Junk bonds get no respect. By their very name, these high-yield corporate bonds are the victims of slander every time they are mentioned.
The exchange-traded fund JNK, which tracks high-yield corporates, trades in bonds that are rated below investment grade: At or below what Moody's calls Ba1 and both and Standard & Poor's call BB+.
Which sounded a bit scary when I first looked at JNK, until I realized that those rating levels are far from the bottom of the barrel.
And many of the specific companies in the JNK portfolio (as of last December) are either household names or make products that people regularly use in their lives.
Such as: Short-hop aircraft made by the Canadian company Bombadier, auto navigation systems by Navistar, airlines such as Continental and Delta, hard drives by Seagate, tires by Goodyear, chickens by Tyson, and rental cars by Avis.
So if those companies be junk, then junk is very much in the eye of the beholder.
The attraction of junk bonds, of course, is the higher dividends than are available from government paper. JNK's annual yield is presently 7.8%, and the fund pays out monthly, giving the trader lots of flexibility to trade in and out to avoid capital losses.
And capital losses there can be, since JNK tends to mirror business expecations more than the hopes and fears of finance.
Fortunately, JNK carries with it a good selection of options with fair liquidity, allowing the trader to hold on to JNK shares to collect the dividend while hedging against price declines by buying puts.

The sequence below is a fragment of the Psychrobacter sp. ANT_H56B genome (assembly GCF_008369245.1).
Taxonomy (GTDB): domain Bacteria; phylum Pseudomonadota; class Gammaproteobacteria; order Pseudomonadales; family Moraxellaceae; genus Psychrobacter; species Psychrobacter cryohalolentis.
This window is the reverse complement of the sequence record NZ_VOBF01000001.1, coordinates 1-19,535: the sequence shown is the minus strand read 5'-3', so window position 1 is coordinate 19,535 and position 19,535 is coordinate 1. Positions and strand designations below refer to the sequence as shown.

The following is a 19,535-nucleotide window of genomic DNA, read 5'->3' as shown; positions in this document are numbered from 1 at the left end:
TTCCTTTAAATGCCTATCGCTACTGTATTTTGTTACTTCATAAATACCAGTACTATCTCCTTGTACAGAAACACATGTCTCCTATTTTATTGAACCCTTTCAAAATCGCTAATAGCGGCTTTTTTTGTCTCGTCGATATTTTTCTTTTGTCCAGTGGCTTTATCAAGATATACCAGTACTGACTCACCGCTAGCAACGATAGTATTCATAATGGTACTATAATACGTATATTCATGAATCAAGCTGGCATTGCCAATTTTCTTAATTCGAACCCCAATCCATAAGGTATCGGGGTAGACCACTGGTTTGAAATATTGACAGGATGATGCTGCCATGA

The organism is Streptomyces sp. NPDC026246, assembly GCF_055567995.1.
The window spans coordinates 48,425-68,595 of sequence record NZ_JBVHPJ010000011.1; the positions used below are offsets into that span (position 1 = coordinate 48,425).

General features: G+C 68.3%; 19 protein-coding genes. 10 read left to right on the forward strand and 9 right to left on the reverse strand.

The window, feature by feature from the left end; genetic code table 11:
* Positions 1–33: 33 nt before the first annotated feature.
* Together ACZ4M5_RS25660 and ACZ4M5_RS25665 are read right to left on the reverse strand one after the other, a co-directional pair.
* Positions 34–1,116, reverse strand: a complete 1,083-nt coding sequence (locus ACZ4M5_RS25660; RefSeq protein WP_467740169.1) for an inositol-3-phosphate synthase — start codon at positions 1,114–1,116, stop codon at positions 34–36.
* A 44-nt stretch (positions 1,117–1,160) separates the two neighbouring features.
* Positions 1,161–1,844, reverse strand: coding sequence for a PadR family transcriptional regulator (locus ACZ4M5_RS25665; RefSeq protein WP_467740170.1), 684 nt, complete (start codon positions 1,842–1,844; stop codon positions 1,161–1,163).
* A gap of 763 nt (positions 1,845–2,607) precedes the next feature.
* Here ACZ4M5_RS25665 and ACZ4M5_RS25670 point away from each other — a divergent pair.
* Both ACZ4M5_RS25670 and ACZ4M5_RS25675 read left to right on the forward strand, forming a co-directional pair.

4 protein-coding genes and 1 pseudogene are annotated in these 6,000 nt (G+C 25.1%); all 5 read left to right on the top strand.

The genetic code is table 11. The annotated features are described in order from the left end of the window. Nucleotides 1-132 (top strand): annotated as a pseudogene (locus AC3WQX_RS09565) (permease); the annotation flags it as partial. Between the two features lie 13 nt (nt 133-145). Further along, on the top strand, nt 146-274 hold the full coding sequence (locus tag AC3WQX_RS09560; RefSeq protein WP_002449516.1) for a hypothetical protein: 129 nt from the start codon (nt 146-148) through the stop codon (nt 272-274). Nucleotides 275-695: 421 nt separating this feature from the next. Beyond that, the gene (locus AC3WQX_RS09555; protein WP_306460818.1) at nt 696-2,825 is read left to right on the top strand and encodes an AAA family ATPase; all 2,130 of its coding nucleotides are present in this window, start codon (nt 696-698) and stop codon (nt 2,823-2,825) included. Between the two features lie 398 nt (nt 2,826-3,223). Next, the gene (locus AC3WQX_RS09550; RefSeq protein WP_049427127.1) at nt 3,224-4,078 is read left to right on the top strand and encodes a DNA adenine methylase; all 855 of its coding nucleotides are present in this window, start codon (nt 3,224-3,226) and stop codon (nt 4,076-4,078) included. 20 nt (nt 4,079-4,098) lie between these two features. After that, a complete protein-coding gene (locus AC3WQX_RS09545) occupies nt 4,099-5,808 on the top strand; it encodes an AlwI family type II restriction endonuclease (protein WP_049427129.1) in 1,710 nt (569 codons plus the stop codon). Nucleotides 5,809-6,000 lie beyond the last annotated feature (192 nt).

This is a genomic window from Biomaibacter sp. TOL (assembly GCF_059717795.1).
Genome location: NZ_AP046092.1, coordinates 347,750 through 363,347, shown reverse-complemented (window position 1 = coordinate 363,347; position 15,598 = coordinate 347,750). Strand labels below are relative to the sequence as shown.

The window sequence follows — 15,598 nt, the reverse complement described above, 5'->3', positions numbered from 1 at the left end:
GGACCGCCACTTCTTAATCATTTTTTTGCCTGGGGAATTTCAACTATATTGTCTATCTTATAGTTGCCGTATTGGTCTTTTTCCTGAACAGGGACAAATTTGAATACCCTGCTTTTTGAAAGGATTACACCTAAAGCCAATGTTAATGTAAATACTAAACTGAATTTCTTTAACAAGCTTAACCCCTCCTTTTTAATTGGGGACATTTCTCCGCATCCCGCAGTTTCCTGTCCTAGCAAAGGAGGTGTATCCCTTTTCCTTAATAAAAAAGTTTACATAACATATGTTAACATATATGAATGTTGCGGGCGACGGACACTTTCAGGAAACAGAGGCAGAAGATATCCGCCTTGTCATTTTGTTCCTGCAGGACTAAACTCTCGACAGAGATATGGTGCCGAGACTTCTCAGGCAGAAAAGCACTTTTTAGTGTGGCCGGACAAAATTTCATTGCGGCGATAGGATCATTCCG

While the 30-year Treasury bond fund, TLT, has been falling sharply for four days, JNK has been rising steadily for eight trading days.
Why the divergence?
Well, there have been some good results from the economic indicators of late, suggesting that business is picking up. Increased business activity eventually leads to inflation, which prompts the Federal Reserve allow interest rates to rise a bit, but that same activity increases the degree of certainty that companies will be able to pay off their debts.
JNK in its eight-day rise has been trading in an hourly-chart uptrending channel, within a broader daily-chart uptrend that began Oct. 4. Both are within a downtrending weekly-chart channel that began last May.
A break above around $39.15 would be an escape from the weekly-chart downtrending channel, and trading above $39.70 would set a higher high. A trade above $40.93 would break above the high set in May.
The dividends are good, and wherever dividends are part of the mix, there's a tendency on the part of many traders to call it "long-term money" and to be reluctant to trade out in the event of a decline.
It helps me focus better when I realize that the average daily price range of JNK works out to about 0.9% of the price, so a decline of that magnitude can wipe out the annual dividend entirely in under nine days.
JNK might pay dividends, but it must be watched as closely as any other position, with appropriate stop/losses in place or with a defined plan to hedge with puts at stop/loss points.
I've added JNK to my portfolio in anticipation of the end of December payout.